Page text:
The relationships between dehydroepiandrosterone sulphate (DHEAS), the intensity of Schistosoma mansoni infection and parasite-specific antibody responses: A cross-sectional study in residents of endemic communities in north-east Ethiopia
Abstract:Abebe F, Birkeland KI, Gaarder PI, Petros B, Gundersen SG. The relationships between dehydroepiandrosterone sulphate (DHEAS), the intensity of Schistosoma mansoni infection and parasite-specific antibody responses. A cross-sectional study in residents of endemic communities in north-east Ethiopia. APMIS 2003;111:319–28.
There are speculations that the puberty-related hormone dehydroepiandrosterone sulphate (DHEAS) might influence the intensity of infection and immune responses during Schistosoma infections. We studied the relationships between DHEAS, intensity of Schistosoma mansoni infection and humoral immune responses in 135 residents of Ethiopia. Serum levels of eight antibody isotypes against worm and egg antigens were determined by ELISA. DHEAS was measured with an immunoluminometric assay. There was a significant negative correlation between serum levels of DHEAS and intensity of S. mansoni infection. A significant increase in serum levels of DHEAS in the age group 15–19 years was accompanied by a progressive decline in the intensity of infection. Peak level of DHEAS coincided with the lowest intensity of infection in the age group 20–29 years. Multiple regression analysis showed that DHEAS alone had a significant (p<0.0001) negative effect when the effect of age was removed. Age also had a significant (p<0.0001) negative effect on the intensity of infection, after removing the effect of DHEAS. The two predictive variables accounted for 34.4% of the decline in the intensity of infection. Age accounted for 24.9%, whereas DHEAS accounted for 15.2% when the effect of each of the variables was removed. DHEAS had significant negative effects on AWA-specific IgG (p=0.02) and IgG1 (p=0.018) and SEA-specific IgG1 (p=0.009), after adjusting for the effect of age.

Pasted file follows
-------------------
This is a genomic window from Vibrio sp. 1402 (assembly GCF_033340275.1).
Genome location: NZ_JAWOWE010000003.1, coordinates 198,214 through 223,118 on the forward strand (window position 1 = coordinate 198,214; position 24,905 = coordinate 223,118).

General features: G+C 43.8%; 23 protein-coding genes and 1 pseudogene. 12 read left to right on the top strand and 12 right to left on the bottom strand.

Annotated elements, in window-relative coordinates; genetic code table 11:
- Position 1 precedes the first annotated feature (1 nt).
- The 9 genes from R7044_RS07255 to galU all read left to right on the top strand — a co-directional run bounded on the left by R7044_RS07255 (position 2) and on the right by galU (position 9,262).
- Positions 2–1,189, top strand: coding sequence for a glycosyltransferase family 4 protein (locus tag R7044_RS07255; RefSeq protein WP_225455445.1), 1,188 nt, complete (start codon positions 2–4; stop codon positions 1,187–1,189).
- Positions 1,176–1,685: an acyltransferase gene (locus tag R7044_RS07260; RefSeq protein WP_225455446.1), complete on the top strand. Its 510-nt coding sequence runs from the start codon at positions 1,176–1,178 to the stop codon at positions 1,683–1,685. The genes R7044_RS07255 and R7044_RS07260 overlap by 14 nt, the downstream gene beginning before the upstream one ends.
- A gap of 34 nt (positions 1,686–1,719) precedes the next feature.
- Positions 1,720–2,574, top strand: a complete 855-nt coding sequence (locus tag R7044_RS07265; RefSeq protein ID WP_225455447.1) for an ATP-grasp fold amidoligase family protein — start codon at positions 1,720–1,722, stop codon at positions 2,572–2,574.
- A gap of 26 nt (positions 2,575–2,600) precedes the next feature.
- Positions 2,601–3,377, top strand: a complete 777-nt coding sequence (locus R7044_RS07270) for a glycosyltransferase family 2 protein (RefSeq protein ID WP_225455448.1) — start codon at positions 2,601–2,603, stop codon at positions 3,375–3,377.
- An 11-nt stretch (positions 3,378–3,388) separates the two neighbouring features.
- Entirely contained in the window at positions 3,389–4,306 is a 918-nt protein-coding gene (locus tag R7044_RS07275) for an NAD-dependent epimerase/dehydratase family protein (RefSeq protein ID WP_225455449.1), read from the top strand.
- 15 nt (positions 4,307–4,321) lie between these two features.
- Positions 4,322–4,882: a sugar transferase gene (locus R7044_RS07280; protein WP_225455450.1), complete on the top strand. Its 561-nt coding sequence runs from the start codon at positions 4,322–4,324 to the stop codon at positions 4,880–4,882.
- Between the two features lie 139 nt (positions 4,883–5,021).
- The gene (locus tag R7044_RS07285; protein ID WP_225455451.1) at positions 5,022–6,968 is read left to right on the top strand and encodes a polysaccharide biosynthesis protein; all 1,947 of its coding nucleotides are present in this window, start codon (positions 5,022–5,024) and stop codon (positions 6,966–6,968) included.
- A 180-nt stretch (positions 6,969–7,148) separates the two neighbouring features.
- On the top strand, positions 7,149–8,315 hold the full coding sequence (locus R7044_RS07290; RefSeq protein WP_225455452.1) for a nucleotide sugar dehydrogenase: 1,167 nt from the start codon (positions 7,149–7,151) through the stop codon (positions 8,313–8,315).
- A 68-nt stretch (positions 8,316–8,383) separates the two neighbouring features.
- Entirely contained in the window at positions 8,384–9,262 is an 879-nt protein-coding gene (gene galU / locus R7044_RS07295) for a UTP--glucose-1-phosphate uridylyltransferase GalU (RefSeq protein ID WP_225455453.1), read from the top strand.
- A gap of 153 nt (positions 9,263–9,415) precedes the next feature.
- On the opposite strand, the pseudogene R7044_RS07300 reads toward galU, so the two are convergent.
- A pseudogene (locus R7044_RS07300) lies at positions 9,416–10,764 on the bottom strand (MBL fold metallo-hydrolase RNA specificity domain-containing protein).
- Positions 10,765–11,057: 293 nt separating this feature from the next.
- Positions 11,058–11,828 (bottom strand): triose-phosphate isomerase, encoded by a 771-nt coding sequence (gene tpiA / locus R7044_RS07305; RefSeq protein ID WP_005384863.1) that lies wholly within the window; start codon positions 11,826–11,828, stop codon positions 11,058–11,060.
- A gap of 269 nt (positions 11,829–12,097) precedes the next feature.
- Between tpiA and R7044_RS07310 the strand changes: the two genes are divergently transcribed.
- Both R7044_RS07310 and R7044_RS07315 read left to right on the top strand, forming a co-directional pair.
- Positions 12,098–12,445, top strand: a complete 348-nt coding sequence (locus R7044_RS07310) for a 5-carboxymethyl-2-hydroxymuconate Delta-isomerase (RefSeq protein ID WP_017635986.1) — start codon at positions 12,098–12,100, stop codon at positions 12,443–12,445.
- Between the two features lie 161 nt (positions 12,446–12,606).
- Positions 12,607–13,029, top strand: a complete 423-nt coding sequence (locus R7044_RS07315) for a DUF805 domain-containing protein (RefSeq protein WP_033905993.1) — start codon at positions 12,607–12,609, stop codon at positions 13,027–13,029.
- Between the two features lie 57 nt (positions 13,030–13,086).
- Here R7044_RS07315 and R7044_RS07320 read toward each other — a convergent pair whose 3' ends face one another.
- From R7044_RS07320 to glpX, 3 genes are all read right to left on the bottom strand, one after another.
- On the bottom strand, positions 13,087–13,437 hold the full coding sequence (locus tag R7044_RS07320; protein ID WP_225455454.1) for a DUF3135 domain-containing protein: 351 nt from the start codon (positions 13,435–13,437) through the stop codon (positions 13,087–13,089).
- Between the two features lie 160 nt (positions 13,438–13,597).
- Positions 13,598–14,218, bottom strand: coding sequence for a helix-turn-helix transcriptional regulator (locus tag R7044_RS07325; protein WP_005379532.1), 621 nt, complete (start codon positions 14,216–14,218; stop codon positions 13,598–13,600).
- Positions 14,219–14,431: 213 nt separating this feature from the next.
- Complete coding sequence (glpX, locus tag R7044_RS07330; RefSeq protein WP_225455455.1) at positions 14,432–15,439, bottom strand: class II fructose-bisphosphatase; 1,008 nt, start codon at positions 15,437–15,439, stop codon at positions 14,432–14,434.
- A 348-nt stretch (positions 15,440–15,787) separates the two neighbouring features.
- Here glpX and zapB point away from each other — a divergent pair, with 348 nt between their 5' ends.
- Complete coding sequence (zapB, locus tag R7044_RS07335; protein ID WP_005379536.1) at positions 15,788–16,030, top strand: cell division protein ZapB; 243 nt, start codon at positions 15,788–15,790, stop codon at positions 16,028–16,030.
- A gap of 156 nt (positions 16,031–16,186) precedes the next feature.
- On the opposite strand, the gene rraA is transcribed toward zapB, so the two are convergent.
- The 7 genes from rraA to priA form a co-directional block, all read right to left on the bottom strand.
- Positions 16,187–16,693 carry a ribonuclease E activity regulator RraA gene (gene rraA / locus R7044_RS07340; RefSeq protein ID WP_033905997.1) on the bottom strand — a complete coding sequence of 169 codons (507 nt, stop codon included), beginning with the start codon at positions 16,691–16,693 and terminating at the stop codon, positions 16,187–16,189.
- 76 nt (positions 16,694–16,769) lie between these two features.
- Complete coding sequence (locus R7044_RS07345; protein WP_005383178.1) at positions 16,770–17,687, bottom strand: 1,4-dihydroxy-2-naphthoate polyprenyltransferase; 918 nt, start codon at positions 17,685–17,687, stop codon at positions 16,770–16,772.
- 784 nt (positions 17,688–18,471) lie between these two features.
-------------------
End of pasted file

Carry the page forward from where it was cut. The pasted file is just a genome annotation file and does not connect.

Document Type: Research Article
Affiliations: 1: Hormone Laboratory, Aker University Hospital, Oslo, 2: Department of Immunology and Transfusion Medicine, Ulleval University Hospital, Oslo, Norway 3: Department of Biology, Addis Ababa University, Addis Ababa, Ethiopia 4: Institute of General Practice, Department of International Health, Blindern, Oslo,
Publication date: February 1, 2003